Editorial, Issue 10 – Volume CVI

What We Can Learn from “Gender Dialogues”

Three weeks ago, Parker held its first all-Upper School discussion on an issue of race, class, or gender in over a year.  While the two-day “Gender Dialogues” planned activities and discussions went well, we hope that the Upper School will have more than just two days of all-school gender conversations in future years.  

This school is still taking baby steps towards talking about race, class, and gender, after last year’s “Whiteness MX.”  We, the student staff of “The Parker Weekly,” independent of our school’s faculty or administration, hope that our school begins to hold more frequent opportunities for dialogues about social dynamics in the next few years.

Our hesitation is not all bad because it provided for the carefulness in planning the “Gender Dialogues.”  However, we shouldn’t let our nervousness prevent us from having more frequent and more extensive dialogues.  We should take what we have learned from these dialogues and apply that knowledge to create more, better conversations.

We have learned from the “Gender Dialogues” and their extensive planning, that collaboration, time, and thoughtfulness can be crucial ingredients to pulling off a large-scale, school-sponsored conversation about a prevalent social issue.

The progression of the day, including an additional optional conversation during lunch, showed the considerate planning that preceded the events.  The student government “Inclusion Coordinator,” the student government cabinet, two faculty advisors, a full class of students, and the Upper School gradeheads all helped shape the “Gender Dialogues” in the 6 weeks of planning.  The time and number of people involved undoubtedly provided for the success of the day.

We have also learned from these dialogues, though, that multiple points of contact are invaluably helpful for the conversation.  As the planners of the event knew, having one discussion is not the same as 4 different opportunities within two days for discussion and thought about gender.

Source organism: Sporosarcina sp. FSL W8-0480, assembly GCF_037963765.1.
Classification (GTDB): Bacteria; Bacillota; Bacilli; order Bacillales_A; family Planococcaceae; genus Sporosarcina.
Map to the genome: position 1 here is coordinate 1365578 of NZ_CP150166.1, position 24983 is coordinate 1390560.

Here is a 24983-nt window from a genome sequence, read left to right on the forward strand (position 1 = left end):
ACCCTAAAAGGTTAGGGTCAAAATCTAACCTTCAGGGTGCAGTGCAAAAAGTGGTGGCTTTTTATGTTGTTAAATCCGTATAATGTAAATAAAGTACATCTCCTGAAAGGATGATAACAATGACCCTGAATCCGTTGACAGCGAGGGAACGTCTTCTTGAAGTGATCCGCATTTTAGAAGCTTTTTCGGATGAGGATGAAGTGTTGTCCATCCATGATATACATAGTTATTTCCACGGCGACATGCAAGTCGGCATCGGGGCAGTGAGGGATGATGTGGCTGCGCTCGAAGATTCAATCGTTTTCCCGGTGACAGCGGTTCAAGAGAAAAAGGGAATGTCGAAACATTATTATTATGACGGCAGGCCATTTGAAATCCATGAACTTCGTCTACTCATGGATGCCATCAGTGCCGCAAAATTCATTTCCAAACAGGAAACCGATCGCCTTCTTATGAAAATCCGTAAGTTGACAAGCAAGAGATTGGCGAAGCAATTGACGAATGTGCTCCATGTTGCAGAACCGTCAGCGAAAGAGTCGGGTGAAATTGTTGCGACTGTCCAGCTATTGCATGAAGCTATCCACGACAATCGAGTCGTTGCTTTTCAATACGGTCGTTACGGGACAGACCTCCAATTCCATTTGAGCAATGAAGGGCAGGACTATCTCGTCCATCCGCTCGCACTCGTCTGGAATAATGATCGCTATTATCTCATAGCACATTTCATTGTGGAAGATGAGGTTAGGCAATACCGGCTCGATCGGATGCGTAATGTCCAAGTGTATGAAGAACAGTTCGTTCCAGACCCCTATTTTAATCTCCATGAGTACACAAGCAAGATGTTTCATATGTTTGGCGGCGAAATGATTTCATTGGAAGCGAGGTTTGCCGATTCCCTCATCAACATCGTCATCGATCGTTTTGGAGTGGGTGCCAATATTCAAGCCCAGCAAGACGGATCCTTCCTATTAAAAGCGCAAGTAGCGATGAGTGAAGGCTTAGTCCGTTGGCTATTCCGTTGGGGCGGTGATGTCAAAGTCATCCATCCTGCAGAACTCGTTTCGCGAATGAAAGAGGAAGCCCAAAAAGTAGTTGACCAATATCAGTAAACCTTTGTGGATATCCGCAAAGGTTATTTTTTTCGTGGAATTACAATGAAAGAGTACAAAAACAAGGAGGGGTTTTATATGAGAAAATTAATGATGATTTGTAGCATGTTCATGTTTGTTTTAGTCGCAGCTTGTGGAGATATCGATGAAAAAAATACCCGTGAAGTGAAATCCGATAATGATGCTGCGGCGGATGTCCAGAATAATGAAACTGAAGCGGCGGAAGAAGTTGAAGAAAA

Small details and multiple points of contact for the Upper School–past just one seminar, deeply strengthened the conversations on Friday and overall student experience.  As an example, on the Wednesday before the dialogues, all Upper School advisories watched a video of Sam Killermann’s TEDx presentation about “understanding the complexities of gender.”  This video, in particular, gave important context for some possibly new terms and ideas students would encounter that week.

The gender discussions still had a missing piece, though.  The dialogues were still awkward and sometimes filled with silence because our Upper School student body still needs more context and practice.  

These “Gender Dialogues” were a start, but our student body needs much more work.  While two forty minute discussion sessions and a 16-minute video are good, it’s nonsensical to believe this to be sufficient for issues which run throughout the school every day of the year.  Going forward, we hope that the Upper School holds more discussions and spaces for the entire student body to talk about social issues.